Minister Alan Kelly, right, Regina Moran, Fujitsu Ireland CEO and president of Engineers Ireland, and John Power, director general of Engineers Ireland, arriving at the conference in Killarney
The following article from 15th May 2015 in Engineers Journal reports on the recent Engineers Ireland (EI) conference in Killarney. For full article see here.
Minister for Environment, Community & Local Government Alan Kelly spoke at the Engineers Ireland annual conference ‘Engineering and Technology’ in the Malton Hotel, Killarney, yesterday. Quote: “Kelly acknowledged the positive engagement from the engineering community on the building regulation legislation. While he did not divulge details of the review, he did warn the engineers to expect further changes in the final report.”
EI Director John Power said: “Engineers Ireland supports any review of the system to ensure the smooth running of the certification process. However, we firmly believe that the mandatory requirement to comply with the building regulations for self-build properties, single dwellings or extensions to existing dwellings should remain in place…Engineers Ireland does not believe there is a valid case to broaden the pool of professionals to undertake these [Certifier] roles.”
Due to collapsing commencement levels for once-off or self-built houses, the current BC(A)R S.9 review has focused on prohibitive costs for this sector. Industry estimates the cost of the building control regulations is over €30,000 for a typical house, and up to €60,000 for a self-built dwelling (see post below).
In an effort to address these costs and the consequent sharp fall-off in output for this sector, a number of proposals are under consideration: extending the pool of available professional certifiers and introducing exemption from provisions of SI.9 for once-off housing. Key professional industry stakeholders and EI have come out in opposition to both of these proposals. Both the representative body for architects (RIAI) and EI organisations have issued advice to members on fees which appears to pour cold water on the Minister’s target maximum SI.9 professional Certifier fee of €3,800 per residential unit.
In an earlier post we noted recent advice issued by Engineers Ireland (EI) to engineers on BC(A)R SI.9:
“If acting as Design Certifier, Assigned Certifier, Ancillary Certifier or participating in any Inspection Plan, engineers should be paid appropriately. All engineers should be aware of the additional obligations and inform and educate clients appropriately. Clients need to appreciate all the additional requirements and accept the costs. Proper and fair remuneration is essential for the new roles and for professionals to fulfil all of the additional duties under the new regime to have the desired effect”
‘Don’t dilute legislation on building control regulations’, conference warns minister
Ireland is once again experiencing growth in the construction industry and it is critical at this time as more projects begin development that there should be no easing of compliance with the building regulations, Engineers Ireland director general John Power tells its annual conference.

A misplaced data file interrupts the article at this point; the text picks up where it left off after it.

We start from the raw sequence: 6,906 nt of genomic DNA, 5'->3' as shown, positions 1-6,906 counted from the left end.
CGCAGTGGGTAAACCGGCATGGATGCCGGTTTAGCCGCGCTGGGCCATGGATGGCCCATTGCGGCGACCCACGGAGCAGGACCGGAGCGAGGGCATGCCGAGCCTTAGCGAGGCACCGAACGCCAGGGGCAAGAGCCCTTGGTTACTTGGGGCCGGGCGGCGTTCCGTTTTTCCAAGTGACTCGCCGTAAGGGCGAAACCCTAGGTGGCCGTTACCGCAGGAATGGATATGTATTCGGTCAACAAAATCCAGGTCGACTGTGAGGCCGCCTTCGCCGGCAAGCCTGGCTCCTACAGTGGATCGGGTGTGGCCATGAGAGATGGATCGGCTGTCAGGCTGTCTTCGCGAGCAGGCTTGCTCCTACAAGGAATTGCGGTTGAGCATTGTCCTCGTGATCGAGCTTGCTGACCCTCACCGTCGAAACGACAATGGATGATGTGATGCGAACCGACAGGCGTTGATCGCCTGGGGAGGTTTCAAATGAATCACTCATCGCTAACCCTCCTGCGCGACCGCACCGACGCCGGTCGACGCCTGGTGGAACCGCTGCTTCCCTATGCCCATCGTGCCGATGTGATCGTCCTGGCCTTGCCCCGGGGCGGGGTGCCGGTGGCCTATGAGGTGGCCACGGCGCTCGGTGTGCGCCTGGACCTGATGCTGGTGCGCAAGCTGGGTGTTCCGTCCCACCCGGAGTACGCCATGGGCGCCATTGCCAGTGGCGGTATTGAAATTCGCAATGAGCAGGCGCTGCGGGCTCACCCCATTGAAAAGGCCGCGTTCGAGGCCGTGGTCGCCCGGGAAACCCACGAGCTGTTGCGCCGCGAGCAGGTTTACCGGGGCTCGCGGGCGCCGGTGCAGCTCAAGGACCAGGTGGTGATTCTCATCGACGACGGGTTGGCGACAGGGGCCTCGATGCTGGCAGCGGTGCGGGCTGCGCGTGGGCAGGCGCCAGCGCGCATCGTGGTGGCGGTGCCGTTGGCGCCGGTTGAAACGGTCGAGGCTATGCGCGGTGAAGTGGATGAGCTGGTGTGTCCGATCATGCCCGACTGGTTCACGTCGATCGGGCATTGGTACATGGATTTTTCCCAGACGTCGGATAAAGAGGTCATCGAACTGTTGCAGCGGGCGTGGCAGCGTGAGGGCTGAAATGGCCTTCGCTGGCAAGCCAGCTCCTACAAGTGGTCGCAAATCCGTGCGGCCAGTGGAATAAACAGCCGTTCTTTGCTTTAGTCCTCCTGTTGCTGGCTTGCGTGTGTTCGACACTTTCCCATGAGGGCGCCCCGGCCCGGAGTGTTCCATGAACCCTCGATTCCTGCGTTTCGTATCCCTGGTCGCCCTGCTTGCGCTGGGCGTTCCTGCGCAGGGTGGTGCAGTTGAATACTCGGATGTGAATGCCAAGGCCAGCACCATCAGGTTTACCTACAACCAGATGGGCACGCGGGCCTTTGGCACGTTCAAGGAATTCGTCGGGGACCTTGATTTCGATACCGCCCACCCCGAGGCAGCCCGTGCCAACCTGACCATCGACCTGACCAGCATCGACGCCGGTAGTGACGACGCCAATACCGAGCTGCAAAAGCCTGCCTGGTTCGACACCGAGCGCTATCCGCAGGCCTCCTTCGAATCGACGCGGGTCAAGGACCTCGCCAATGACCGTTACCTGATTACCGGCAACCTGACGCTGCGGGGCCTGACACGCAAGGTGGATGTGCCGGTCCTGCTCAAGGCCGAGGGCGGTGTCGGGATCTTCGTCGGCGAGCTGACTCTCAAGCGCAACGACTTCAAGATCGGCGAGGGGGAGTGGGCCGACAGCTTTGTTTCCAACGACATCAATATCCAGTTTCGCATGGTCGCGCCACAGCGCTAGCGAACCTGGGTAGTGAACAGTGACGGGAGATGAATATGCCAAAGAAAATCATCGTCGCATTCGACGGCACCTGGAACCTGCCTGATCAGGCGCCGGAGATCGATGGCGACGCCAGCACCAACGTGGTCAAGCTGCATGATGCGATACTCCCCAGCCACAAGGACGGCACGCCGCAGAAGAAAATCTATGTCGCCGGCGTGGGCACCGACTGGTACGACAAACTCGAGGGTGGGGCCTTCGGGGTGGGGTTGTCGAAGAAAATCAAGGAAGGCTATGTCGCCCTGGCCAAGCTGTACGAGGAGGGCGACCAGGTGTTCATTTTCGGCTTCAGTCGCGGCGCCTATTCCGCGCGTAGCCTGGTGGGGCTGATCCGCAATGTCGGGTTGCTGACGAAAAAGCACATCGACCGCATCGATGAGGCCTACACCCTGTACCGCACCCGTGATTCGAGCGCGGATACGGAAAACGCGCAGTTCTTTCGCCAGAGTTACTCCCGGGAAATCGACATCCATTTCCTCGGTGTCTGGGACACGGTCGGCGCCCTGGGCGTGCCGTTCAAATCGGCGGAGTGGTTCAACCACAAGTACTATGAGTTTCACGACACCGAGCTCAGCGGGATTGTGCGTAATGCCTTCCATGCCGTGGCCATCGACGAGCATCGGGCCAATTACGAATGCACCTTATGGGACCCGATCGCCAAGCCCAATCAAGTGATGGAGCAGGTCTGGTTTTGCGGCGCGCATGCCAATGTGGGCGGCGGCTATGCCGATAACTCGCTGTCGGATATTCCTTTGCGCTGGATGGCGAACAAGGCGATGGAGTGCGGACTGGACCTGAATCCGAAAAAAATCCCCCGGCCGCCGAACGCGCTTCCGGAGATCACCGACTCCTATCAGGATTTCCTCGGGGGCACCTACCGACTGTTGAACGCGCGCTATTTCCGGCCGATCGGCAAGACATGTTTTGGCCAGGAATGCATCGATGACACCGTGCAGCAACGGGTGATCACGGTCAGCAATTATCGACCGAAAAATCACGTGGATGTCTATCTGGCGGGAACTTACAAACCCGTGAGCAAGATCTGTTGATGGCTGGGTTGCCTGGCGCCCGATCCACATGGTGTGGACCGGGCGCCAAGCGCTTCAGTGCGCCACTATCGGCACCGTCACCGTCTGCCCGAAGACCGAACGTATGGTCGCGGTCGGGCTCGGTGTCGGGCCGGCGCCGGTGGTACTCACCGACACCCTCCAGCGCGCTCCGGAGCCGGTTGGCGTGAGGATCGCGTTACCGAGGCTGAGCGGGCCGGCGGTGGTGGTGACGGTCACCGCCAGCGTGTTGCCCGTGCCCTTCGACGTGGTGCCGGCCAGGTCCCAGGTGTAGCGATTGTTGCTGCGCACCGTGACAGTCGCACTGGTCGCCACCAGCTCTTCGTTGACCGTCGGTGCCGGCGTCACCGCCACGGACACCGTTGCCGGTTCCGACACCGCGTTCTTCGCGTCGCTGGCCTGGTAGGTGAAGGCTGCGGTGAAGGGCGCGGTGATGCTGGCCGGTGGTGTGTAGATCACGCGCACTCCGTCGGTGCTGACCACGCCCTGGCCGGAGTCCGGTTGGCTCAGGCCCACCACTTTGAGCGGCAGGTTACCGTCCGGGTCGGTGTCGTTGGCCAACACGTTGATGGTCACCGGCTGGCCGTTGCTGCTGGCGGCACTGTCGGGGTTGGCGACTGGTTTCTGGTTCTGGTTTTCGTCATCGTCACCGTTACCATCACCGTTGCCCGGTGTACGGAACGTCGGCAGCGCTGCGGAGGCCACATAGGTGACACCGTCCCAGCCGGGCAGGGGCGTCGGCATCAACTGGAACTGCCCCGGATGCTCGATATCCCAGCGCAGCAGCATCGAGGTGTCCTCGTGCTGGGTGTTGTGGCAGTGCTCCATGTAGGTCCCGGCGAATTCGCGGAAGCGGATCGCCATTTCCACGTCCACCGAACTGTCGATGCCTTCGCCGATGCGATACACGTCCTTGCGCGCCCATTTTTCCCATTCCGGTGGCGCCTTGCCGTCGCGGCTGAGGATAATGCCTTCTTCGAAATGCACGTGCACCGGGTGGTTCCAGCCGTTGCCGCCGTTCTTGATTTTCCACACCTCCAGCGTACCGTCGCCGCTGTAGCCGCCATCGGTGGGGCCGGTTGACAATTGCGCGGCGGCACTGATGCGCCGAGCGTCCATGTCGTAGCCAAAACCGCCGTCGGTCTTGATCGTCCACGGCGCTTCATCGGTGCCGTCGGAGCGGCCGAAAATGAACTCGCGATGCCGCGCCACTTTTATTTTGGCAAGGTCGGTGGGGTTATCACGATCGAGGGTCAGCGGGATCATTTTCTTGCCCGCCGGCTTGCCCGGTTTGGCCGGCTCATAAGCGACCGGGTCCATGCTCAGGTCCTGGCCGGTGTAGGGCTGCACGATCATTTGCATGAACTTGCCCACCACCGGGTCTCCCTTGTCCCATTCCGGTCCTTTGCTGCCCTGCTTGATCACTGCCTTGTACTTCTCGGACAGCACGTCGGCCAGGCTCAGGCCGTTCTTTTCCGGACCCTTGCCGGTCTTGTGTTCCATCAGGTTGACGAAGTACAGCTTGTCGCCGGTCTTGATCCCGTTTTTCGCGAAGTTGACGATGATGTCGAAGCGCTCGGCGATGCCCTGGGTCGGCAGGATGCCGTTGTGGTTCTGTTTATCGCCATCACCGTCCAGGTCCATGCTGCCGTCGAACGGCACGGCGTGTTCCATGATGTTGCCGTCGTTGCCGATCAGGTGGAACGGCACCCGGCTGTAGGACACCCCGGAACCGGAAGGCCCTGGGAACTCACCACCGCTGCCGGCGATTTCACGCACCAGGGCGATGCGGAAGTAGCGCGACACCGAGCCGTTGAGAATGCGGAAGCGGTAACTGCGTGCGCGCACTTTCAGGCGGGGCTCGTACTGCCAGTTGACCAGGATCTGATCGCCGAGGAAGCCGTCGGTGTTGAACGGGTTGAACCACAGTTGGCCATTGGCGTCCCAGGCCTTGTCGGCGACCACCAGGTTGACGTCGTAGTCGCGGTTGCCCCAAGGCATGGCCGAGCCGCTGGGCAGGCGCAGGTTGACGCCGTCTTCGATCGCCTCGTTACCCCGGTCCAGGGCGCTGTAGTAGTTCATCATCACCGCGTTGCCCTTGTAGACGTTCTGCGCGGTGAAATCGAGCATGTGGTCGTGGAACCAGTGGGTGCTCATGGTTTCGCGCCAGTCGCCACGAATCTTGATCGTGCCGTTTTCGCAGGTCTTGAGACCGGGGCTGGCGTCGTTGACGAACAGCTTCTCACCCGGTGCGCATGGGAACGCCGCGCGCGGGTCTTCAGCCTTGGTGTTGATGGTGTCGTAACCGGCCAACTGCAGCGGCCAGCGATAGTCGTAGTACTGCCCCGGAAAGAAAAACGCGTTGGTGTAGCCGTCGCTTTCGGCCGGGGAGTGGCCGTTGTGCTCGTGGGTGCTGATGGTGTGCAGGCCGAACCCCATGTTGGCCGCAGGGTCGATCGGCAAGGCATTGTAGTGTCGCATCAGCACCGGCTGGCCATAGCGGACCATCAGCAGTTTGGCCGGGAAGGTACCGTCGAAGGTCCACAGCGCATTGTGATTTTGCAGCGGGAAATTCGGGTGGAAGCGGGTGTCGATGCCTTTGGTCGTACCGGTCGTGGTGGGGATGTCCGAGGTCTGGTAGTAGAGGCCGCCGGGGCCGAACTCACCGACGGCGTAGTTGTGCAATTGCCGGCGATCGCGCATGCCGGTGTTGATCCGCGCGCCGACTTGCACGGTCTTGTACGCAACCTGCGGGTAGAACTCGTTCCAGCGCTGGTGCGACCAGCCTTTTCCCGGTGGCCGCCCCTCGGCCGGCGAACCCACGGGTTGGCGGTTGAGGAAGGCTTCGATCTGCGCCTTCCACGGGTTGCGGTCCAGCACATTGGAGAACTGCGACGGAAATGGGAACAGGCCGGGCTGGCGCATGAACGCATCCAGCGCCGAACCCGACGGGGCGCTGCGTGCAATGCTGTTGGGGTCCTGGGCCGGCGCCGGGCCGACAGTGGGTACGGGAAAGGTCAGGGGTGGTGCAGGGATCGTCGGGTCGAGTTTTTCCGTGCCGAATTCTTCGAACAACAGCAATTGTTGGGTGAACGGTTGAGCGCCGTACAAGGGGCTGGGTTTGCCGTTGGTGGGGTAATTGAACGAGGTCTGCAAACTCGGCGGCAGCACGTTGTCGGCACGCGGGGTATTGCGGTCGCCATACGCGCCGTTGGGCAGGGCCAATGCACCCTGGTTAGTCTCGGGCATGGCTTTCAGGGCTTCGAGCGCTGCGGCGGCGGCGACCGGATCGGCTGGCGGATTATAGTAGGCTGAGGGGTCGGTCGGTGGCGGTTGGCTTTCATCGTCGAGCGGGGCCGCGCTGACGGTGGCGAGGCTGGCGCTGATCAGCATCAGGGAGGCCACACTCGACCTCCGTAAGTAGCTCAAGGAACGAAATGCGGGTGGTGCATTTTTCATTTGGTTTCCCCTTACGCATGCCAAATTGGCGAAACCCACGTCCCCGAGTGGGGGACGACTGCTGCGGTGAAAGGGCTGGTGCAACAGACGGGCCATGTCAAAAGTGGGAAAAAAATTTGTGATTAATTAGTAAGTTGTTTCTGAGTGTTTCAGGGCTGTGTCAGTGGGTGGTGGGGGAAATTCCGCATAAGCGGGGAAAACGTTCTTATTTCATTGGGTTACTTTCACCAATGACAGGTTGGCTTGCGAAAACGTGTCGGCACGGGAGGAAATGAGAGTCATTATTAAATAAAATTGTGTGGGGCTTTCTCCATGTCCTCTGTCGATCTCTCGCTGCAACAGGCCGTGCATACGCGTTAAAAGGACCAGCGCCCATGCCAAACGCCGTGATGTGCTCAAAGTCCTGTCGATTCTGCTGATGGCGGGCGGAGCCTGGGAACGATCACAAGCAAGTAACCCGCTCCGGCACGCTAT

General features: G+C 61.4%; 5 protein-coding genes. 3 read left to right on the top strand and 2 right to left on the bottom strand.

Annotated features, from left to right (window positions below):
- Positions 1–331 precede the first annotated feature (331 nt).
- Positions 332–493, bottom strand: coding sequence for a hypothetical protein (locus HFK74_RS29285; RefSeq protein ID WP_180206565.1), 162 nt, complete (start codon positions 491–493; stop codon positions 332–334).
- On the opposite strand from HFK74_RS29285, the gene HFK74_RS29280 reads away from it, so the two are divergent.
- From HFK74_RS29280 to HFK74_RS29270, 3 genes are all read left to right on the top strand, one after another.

The director general’s comments come in the final days of the building regulations review, which is under way by the Department of the Environment, Community and Local Government.
Speaking at the 2015 Engineers Ireland annual conference in the Malton Hotel, Killarney, Power said: “Engineers Ireland supports any review of the system to ensure the smooth running of the certification process. However, we firmly believe that the mandatory requirement to comply with the building regulations for self-build properties, single dwellings or extensions to existing dwellings should remain in place.
“Currently, to ensure the highest standard of quality and protection for building occupiers, the certification roles of assigned and design certifier are limited to chartered engineers, registered architects and chartered building surveyors.
“The nature of these professional titles means they are the most competent people to do so. Engineers Ireland does not believe there is a valid case to broaden the pool of professionals to undertake these roles.”
Addressing Engineers Ireland delegates, Minister Alan Kelly recognised the significant role engineers play in planning and delivering sustainable infrastructure in Ireland. “It is important we learn from mistakes of the past to help promote sustainable growth in the future,” he said.
The minister spoke about the new national spatial framework and promised “it will be developed to respond to the needs of communities around the country, not by political motivations”.
Kelly acknowledged the positive engagement from the engineering community on the building regulation legislation. While he did not divulge details of the review, he did warn the engineers to expect further changes in the final report.
The Engineers Ireland annual conference titled ‘Engineering and Technology: Delivering Tomorrow’s Ireland’ will see more than 200 industry leaders gather in Killarney, Co Kerry, to discuss issues affecting the development of Ireland from an economic, social, industrial and educational standpoint and how engineering can help tackle the challenges facing the nation.
Regina Moran, chartered engineer, president of Engineers Ireland and CEO of Fujitsu Ireland; Michael McNicholas, Ervia CEO; Jerry O’Sullivan, ESB deputy chief executive; Dr Edmond Harty, Dairymaster CEO; and economist Colm McCarthy are among the speakers contributing to the debate.
Other posts of interest: